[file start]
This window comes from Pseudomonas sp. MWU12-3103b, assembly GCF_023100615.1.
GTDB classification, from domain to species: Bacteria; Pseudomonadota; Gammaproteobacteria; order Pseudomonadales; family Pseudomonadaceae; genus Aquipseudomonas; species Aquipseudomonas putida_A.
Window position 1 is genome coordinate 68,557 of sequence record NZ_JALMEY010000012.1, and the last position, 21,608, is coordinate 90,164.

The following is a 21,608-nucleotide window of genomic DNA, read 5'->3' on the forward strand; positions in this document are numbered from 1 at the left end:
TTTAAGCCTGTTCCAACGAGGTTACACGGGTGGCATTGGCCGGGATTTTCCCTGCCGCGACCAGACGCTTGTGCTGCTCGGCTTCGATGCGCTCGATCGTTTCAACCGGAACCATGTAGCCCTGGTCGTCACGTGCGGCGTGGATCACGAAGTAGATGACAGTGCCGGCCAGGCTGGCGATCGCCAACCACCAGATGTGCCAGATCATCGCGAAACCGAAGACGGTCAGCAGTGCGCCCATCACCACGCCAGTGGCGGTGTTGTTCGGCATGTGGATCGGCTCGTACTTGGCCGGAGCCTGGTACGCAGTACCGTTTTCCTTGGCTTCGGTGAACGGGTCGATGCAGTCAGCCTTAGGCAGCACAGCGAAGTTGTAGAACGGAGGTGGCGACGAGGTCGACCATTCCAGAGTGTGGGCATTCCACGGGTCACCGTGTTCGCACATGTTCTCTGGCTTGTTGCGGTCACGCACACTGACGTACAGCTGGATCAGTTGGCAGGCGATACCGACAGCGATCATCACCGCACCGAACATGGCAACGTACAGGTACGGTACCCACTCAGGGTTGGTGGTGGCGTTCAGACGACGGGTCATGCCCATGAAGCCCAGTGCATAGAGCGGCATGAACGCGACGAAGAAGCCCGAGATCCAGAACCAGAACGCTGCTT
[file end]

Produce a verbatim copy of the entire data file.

This window comes from Pseudomonas sp. MWU12-3103b, assembly GCF_023100615.1.
GTDB classification, from domain to species: Bacteria; Pseudomonadota; Gammaproteobacteria; order Pseudomonadales; family Pseudomonadaceae; genus Aquipseudomonas; species Aquipseudomonas putida_A.
Window position 1 is genome coordinate 68,557 of sequence record NZ_JALMEY010000012.1, and the last position, 21,608, is coordinate 90,164.

The following is a 21,608-nucleotide window of genomic DNA, read 5'->3' on the forward strand; positions in this document are numbered from 1 at the left end:
TTTAAGCCTGTTCCAACGAGGTTACACGGGTGGCATTGGCCGGGATTTTCCCTGCCGCGACCAGACGCTTGTGCTGCTCGGCTTCGATGCGCTCGATCGTTTCAACCGGAACCATGTAGCCCTGGTCGTCACGTGCGGCGTGGATCACGAAGTAGATGACAGTGCCGGCCAGGCTGGCGATCGCCAACCACCAGATGTGCCAGATCATCGCGAAACCGAAGACGGTCAGCAGTGCGCCCATCACCACGCCAGTGGCGGTGTTGTTCGGCATGTGGATCGGCTCGTACTTGGCCGGAGCCTGGTACGCAGTACCGTTTTCCTTGGCTTCGGTGAACGGGTCGATGCAGTCAGCCTTAGGCAGCACAGCGAAGTTGTAGAACGGAGGTGGCGACGAGGTCGACCATTCCAGAGTGTGGGCATTCCACGGGTCACCGTGTTCGCACATGTTCTCTGGCTTGTTGCGGTCACGCACACTGACGTACAGCTGGATCAGTTGGCAGGCGATACCGACAGCGATCATCACCGCACCGAACATGGCAACGTACAGGTACGGTACCCACTCAGGGTTGGTGGTGGCGTTCAGACGACGGGTCATGCCCATGAAGCCCAGTGCATAGAGCGGCATGAACGCGACGAAGAAGCCCGAGATCCAGAACCAGAACGCTGCTT